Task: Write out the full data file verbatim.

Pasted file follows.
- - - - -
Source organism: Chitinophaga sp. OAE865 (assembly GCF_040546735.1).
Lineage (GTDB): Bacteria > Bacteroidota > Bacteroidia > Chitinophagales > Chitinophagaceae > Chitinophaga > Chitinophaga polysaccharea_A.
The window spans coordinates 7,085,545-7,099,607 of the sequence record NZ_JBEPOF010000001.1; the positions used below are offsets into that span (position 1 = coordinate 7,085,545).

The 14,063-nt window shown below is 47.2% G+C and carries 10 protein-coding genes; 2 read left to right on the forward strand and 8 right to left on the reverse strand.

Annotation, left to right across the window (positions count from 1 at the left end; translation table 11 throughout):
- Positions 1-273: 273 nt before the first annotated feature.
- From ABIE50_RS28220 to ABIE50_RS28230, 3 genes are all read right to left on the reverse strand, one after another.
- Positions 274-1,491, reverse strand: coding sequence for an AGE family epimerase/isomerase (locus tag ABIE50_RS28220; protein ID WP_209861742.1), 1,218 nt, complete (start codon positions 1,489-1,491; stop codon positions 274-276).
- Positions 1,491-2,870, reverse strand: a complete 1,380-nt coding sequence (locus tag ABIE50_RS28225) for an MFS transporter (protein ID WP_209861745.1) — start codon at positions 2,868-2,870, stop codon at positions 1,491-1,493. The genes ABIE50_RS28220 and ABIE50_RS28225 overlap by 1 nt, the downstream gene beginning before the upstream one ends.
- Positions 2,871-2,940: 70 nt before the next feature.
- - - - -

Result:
Source organism: Chitinophaga sp. OAE865 (assembly GCF_040546735.1).
Lineage (GTDB): Bacteria > Bacteroidota > Bacteroidia > Chitinophagales > Chitinophagaceae > Chitinophaga > Chitinophaga polysaccharea_A.
The window spans coordinates 7,085,545-7,099,607 of the sequence record NZ_JBEPOF010000001.1; the positions used below are offsets into that span (position 1 = coordinate 7,085,545).

The 14,063-nt window shown below is 47.2% G+C and carries 10 protein-coding genes; 2 read left to right on the forward strand and 8 right to left on the reverse strand.

Annotation, left to right across the window (positions count from 1 at the left end; translation table 11 throughout):
- Positions 1-273: 273 nt before the first annotated feature.
- From ABIE50_RS28220 to ABIE50_RS28230, 3 genes are all read right to left on the reverse strand, one after another.
- Positions 274-1,491, reverse strand: coding sequence for an AGE family epimerase/isomerase (locus tag ABIE50_RS28220; protein ID WP_209861742.1), 1,218 nt, complete (start codon positions 1,489-1,491; stop codon positions 274-276).
- Positions 1,491-2,870, reverse strand: a complete 1,380-nt coding sequence (locus tag ABIE50_RS28225) for an MFS transporter (protein ID WP_209861745.1) — start codon at positions 2,868-2,870, stop codon at positions 1,491-1,493. The genes ABIE50_RS28220 and ABIE50_RS28225 overlap by 1 nt, the downstream gene beginning before the upstream one ends.
- Positions 2,871-2,940: 70 nt before the next feature.